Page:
The U.S. State Department’s legal office has reminded employees not to promote private interests on social media after its online accounts publicized President Donald Trump’s private Florida resort and his daughter Ivanka Trump’s new book.
An article on a State Department website in April about Mar-a-Lago and a retweet in May on the book were eventually withdrawn but the new guidance issued on Tuesday said employees should “exercise caution before using a Department social media account to highlight non-official activities of U.S. government officials and their family.”
A State Department spokesman did not immediately respond to a request for comment on the guidance, which was posted on an internal website and written by the Office of Ethics and Financial Disclosure of the State Department’s Office of the Legal Adviser.
It was directed to social media managers who oversee hundreds of official government accounts on Facebook, Twitter, and other platforms used by State Department agencies, consulates and embassies to communicate information and U.S. foreign policy.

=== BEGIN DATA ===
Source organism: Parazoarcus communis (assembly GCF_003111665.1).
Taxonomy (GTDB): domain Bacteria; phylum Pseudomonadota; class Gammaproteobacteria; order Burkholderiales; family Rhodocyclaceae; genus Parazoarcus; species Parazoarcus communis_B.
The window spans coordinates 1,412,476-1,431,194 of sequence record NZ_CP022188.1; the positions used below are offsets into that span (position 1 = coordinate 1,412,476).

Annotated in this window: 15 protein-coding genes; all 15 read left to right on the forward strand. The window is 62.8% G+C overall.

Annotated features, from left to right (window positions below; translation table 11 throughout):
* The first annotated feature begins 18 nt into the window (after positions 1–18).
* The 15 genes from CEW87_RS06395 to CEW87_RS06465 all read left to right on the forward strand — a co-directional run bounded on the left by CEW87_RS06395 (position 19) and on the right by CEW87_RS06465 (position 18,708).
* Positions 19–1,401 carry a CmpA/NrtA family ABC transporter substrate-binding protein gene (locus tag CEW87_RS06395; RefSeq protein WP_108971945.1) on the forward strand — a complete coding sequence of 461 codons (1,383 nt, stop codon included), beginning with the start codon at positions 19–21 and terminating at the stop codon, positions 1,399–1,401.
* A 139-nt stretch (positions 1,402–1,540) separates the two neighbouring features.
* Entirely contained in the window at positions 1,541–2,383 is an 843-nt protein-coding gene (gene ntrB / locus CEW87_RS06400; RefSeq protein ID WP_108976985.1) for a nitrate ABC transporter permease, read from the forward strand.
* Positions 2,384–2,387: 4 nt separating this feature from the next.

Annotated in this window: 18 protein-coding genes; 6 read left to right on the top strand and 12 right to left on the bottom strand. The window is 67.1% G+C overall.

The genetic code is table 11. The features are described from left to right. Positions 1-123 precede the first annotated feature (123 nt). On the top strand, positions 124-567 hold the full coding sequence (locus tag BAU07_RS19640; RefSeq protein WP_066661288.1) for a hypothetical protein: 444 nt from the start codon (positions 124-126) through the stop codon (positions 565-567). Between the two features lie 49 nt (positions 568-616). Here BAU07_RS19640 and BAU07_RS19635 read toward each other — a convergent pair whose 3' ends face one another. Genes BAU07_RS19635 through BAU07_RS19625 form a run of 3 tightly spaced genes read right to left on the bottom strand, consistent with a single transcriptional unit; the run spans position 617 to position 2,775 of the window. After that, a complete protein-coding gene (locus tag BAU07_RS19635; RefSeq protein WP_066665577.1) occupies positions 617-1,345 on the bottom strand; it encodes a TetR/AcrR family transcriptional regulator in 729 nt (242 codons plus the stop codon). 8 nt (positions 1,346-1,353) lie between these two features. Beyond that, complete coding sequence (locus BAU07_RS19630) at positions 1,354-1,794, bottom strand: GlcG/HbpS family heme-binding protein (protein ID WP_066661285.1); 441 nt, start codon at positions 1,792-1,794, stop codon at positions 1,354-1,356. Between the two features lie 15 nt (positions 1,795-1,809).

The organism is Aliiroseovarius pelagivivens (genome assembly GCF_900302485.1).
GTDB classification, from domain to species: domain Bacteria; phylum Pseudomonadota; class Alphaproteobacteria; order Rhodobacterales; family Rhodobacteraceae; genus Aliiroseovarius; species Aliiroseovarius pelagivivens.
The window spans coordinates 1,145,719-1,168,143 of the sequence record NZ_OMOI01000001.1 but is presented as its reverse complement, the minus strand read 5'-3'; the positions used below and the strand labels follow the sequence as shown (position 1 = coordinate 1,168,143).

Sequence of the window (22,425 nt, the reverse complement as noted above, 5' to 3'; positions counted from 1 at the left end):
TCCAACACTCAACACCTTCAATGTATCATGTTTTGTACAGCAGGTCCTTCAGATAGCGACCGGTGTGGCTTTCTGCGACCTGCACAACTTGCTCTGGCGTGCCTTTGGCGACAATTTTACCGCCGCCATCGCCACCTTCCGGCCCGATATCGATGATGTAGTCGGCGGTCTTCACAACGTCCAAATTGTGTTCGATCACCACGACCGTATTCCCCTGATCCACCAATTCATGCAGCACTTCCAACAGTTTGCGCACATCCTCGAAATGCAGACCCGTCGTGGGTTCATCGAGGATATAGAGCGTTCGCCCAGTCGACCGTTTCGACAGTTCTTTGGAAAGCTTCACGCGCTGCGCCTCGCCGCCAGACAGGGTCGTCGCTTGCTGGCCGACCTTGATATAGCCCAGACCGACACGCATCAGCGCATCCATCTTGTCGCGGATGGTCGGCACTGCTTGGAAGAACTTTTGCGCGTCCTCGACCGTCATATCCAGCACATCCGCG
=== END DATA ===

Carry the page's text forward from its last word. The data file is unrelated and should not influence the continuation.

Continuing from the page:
The guidance, which was seen by Reuters, never specifically mentions Trump or his family. But its content appeared to be at least in part in response to the postings on the resort and the book.
“If a government official has a commercial enterprise or has published a book, U.S. government resources should not be used to publicize those ventures,” the guidance said.
The posting on Trump’s resort was shared on the websites and social media accounts of several U.S. embassies. Ethics experts said the piece represented use of public office for private gain. The State Department said the article had been meant to inform the public about where Trump had been hosting world leaders.
A Twitter account for the State Department’s Office of Global Women’s Issues retweeted a post by Ivanka Trump in which she promoted her new book. Ivanka Trump serves in the White House as an adviser to her father.
Trump maintains ownership of his global business empire, though he has handed control to his two oldest sons, an arrangement that ethics watchdogs say does not prevent conflicts of interest.
(Reporting by Yeganeh Torbati; Editing by Yara Bayoumy and Grant McCool)